Macva Sabac’s Andrew Marveggio Tells Us About Life In Serbian Football

Macva Sabac’s Andrew Marveggio Tells Us About Life In Serbian Football

James Rowe spoke to FK Mačva Šabac midfielder Andrew Marveggio exclusively for WFi. They discussed his move to Serbia, his time with Telstar in the Netherlands and the the biggest influences on his career.

You have been playing for Serbian side Macva Sabac since last year. How are you enjoying your time in Serbia, and how would you describe the club?

I am loving my time in Serbia. It is a very different step compared to where I was playing in the Netherlands and Germany, and going from the west to the east side of Europe.

I am relishing the chance to improve myself and my football here in Serbia. It has been a very good experience.

Macva Sabac have definitely helped me and my football to go to another level, and the club have been very supportive in getting me ready to play in the Serbian SuperLiga.


You came through the youth ranks and debuted in your native Australia for Adelaide City. How do you look back on playing your football in Australia?

I look back on it fondly. I starred at the first team in Adelaide City when I was 17 years old. I was playing with players who have played in the national Soccer League — the pre cursor to the Australian A League.

In the two years I was there we reached one final and won the second division in my second year. The experience got me prepared and ready to come to Europe.


You played three seasons for Dutch team SC Telstar. How do you look back on your time in the Netherlands?

SC Telstar was eye opening, especially my first season. Very eye opening as to what professional football in Europe was like, and how hard it is to keep your spot in the team.

Fortunately for me, I had a good manager in Jan Poortvliet, and the technical director, Toon Beijer. They started me off in that process and showed me what I had to do, and the mentality you have to have to be a professional footballer, not just for one or two years but to have a career. That held me in good stead.

I stayed for three seasons at Telstar. I enjoyed it and learned a lot. It was a really good time. A club full of great people and I really enjoyed my time in the Netherlands.

You have played in the Netherlands, Germany, and now Serbia. Are there players that you have played alongside at club level that stand out for you?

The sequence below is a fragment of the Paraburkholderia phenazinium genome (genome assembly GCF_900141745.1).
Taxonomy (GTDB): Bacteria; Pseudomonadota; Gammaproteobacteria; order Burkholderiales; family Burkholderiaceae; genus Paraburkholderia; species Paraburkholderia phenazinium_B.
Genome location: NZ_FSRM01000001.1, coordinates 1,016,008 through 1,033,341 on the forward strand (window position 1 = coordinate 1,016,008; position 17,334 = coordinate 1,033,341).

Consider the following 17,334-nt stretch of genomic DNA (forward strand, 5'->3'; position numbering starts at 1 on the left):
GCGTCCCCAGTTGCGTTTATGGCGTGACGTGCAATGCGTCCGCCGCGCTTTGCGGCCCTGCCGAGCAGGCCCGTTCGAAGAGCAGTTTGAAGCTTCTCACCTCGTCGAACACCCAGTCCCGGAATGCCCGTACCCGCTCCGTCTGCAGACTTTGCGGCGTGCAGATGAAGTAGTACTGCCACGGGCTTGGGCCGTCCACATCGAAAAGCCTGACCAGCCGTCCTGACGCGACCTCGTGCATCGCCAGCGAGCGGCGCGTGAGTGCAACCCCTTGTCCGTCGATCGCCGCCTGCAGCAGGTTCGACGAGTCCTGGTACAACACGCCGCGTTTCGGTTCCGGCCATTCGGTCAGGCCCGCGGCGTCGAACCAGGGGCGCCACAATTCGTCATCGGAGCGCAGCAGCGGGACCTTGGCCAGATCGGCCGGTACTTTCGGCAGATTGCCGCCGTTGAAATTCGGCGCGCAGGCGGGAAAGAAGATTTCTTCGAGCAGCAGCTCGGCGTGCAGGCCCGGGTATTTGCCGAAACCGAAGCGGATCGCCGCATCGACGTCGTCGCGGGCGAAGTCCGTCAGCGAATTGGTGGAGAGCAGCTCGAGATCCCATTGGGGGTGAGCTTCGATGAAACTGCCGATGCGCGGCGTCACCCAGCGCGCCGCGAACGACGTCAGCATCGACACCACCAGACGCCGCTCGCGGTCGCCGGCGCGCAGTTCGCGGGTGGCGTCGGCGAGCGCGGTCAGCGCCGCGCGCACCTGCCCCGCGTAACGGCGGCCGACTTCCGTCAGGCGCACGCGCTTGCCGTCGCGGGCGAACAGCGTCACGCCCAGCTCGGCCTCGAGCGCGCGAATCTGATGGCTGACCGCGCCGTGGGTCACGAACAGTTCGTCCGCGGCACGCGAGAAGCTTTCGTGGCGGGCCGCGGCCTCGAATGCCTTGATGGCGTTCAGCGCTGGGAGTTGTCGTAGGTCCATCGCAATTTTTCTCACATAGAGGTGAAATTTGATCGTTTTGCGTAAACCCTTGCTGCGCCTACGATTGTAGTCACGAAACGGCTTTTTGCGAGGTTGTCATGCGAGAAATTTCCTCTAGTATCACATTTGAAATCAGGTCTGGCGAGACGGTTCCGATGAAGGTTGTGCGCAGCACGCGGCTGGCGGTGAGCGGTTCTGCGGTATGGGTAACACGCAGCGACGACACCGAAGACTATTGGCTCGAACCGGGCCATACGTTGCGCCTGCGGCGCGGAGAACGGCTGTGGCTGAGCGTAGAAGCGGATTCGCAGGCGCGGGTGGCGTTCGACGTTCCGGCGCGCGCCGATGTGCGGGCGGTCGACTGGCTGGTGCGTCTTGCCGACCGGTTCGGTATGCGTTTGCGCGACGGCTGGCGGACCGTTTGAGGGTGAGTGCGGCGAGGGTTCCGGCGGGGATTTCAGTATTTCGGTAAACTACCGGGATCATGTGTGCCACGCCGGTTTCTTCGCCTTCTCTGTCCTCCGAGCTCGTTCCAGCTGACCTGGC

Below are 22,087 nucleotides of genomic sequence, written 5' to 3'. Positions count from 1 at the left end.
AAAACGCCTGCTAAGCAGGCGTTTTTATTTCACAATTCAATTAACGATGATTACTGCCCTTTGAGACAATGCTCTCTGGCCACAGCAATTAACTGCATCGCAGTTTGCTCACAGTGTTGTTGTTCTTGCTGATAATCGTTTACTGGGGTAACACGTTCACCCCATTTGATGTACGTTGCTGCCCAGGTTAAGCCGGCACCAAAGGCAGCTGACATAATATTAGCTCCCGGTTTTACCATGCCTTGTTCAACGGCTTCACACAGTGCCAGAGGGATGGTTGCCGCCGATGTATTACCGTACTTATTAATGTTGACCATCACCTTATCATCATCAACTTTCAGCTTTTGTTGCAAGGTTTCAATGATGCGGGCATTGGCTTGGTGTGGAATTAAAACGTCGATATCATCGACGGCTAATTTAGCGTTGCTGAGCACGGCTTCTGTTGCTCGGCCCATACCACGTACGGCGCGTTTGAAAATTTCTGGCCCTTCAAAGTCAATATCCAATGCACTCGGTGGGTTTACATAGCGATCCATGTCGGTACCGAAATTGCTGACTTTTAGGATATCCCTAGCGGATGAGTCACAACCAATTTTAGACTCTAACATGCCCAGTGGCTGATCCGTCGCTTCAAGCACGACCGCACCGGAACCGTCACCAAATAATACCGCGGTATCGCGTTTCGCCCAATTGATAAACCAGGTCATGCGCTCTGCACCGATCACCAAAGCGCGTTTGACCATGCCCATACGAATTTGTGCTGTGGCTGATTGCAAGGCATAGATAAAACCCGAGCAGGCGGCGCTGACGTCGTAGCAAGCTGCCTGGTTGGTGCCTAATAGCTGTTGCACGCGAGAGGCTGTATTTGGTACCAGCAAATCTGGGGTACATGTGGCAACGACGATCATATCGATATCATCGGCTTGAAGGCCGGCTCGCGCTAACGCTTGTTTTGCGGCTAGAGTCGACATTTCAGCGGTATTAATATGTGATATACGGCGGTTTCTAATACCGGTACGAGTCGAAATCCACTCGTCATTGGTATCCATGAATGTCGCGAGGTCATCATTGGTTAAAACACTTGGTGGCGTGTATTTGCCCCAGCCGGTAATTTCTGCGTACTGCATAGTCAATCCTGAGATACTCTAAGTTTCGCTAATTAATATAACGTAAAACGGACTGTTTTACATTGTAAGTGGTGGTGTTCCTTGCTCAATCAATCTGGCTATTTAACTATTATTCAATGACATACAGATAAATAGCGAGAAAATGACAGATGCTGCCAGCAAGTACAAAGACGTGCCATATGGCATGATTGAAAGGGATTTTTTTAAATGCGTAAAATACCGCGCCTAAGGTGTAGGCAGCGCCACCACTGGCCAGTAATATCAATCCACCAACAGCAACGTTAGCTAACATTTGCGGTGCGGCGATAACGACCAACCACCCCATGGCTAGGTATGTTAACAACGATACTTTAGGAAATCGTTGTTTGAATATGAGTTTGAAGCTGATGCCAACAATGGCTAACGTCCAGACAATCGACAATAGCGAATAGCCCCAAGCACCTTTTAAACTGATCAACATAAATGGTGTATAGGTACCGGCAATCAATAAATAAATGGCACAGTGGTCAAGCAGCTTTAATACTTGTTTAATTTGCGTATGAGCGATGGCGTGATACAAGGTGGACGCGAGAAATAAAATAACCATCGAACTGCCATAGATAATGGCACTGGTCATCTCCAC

Playing in different countries has opened me up to the different styles of football you can experience.

There are probably two players at Telstar who stand out for different reasons.

For pure football intelligence and quality I would say Kevin Brands [son of Everton Sporting Director Marcel Brands].

Footballing wise he was just another level from what I have ever seen. I would also like to mention current SC Telstar captain Frank Kopershoek.

Off the field his attitude, mentality, and professionalism made me try to follow his lead in that aspect. He has been captain of SC Telstar for many years.


I can imagine in your position as a defensive midfielder that you have come across opponents that might have made life difficult in certain matches. Are there any in particular that stand out for you?

One opponent I played against was IIiass Bel Hassani who at the time was at Sparta Rotterdam. I was only 20 years old at the time and a bit naive playing against him.

It taught me not to dive in too much really. He was very sharp on the ball, as you would know as you are in the Netherlands.

He is a player with very good ball control. He has been the opponent that taught me the most in a match in terms of me learning what I have to do to defend against a player like him.


Finally Andrew, you mentioned managers that helped you when you arrived in the Netherlands, including Jan Poortvliet. Are there any other managers that have played a key role for you in your development as a professional footballer?

Yes as I said before Jan Poortvliet along with technical director Toon Beijer at Telstar really showed me the way in the Netherlands.

My current manager at Macva Sabac. Darko Tesovic, he is probably the one that has given me the most confidence to play my football, and not to adapt my game to somebody else’s — to be confident in myself.

That has really helped me to take my game to another level since I have been here in Serbia. He has been the most recent influence in my career.